Time Management Factors for Success in Higher Education
CitationBisbee, Dorothy. 2019. Time Management Factors for Success in Higher Education. Master's thesis, Harvard Extension School.
AbstractFor this exploratory study, 109 adult students (73.4% female) completed an online survey with measures of time management behavior and college wellbeing during the fall semester. Students were in 10 courses at a continuing education school within a large northeastern U.S. university. On a follow-up survey, 87 reported their grades and answered additional questions about time use and management. Factor analysis of old and new self-report measures identified a three-factor structure for time management: Satisfaction with Time Use, Monitoring and Evaluating, and Planning and Prioritizing. Satisfaction with Time Use best predicted college wellbeing on the College Student Subjective Wellbeing Scale (CSSWQ, Renshaw & Boligno, 2016). Number of time management tools used negatively predicted grades and course completion, and the Mechanics dimension of the Time Management Behavior Scale (Macan, Shahani, Dipboye & Phillips, 1990) positively predicted grades and course completion. Each student’s activity on the course learning management system (LMS) was collected, de-identified, and used to show study times of day. Study times of day did not emerge as significant predictors. Some differences between first-and second-generation college students were seen: first-gen students worked more hours per week, on average, than their peers, and fewer of them got at least seven hours of sleep per night. Still, their grades and course completion rates were similar to their peers’. Satisfaction with Time Use was a better predictor of grades and course completion than Mechanics for first-generation students. Directions for future research are identified.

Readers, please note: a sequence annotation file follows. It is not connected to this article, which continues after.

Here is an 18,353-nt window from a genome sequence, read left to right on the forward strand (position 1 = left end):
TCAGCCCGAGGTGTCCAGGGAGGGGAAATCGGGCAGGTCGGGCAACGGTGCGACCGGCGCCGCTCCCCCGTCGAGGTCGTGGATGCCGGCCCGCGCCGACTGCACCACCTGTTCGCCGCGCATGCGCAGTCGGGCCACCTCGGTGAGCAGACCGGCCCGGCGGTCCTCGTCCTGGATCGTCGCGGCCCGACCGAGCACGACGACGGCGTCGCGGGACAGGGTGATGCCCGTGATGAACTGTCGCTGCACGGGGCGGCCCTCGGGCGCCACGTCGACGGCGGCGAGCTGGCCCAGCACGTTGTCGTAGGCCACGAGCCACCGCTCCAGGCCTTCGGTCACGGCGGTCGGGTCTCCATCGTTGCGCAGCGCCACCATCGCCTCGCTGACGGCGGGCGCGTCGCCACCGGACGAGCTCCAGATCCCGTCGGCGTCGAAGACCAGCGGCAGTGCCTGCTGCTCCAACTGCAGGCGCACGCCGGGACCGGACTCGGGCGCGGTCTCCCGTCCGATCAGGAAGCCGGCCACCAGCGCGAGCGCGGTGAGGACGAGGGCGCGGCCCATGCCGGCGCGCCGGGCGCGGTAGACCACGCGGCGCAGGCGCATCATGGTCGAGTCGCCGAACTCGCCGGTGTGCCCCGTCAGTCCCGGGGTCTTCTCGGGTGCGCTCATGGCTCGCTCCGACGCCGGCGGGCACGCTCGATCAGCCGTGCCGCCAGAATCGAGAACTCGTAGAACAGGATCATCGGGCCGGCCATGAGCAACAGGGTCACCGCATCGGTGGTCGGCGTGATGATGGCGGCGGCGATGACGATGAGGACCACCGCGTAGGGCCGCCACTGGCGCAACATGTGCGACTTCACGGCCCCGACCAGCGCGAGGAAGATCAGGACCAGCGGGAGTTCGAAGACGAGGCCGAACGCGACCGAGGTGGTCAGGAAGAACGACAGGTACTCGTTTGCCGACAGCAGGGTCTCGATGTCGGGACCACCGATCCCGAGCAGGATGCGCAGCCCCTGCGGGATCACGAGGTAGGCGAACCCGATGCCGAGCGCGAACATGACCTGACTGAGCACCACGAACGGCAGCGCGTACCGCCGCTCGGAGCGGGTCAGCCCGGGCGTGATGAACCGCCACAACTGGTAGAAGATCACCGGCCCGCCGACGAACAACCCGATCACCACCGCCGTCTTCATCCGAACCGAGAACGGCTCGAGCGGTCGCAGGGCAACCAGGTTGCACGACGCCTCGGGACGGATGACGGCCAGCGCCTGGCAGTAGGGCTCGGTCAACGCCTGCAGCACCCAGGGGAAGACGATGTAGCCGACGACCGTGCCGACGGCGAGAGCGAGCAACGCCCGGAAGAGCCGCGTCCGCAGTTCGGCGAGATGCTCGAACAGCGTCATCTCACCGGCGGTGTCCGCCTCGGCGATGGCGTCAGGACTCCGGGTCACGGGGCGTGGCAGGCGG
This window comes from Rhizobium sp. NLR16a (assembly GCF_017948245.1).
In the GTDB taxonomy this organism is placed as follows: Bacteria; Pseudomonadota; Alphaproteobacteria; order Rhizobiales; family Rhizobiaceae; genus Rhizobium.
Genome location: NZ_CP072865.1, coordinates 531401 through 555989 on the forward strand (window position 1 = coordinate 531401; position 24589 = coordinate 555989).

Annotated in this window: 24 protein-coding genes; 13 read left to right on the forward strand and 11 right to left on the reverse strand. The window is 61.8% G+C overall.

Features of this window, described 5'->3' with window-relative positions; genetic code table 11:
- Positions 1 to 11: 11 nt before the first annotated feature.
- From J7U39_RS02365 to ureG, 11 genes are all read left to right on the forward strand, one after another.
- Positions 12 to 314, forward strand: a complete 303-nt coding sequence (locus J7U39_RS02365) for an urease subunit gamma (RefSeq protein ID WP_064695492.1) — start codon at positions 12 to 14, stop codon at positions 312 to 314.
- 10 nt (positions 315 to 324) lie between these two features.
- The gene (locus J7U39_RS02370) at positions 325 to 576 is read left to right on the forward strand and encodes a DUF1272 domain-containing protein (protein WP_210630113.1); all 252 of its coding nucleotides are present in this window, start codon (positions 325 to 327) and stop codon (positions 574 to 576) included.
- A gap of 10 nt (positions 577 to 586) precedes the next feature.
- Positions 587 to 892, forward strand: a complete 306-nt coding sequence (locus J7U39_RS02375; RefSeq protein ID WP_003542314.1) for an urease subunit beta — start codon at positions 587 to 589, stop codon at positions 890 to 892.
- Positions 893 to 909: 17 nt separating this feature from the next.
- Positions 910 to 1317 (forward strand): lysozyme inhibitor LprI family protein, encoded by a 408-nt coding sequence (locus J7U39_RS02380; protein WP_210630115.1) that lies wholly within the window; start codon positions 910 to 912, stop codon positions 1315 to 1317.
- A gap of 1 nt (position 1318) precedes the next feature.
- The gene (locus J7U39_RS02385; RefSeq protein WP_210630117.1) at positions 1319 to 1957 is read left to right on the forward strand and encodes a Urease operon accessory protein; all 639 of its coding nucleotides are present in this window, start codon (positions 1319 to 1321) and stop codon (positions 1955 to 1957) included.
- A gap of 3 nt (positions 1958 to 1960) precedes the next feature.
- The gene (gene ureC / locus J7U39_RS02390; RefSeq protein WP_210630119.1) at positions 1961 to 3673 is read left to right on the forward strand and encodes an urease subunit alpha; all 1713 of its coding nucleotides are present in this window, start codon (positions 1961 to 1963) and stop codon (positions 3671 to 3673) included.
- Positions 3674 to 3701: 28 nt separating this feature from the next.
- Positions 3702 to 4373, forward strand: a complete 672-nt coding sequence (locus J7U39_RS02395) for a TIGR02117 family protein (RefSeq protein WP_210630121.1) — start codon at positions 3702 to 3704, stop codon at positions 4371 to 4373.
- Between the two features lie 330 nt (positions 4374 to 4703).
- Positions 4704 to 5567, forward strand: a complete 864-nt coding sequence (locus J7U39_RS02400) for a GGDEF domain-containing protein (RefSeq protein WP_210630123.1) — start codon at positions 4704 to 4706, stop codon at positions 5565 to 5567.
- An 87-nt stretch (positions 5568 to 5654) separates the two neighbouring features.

Citable link to this pagehttps://nrs.harvard.edu/URN-3:HUL.INSTREPOS:37365392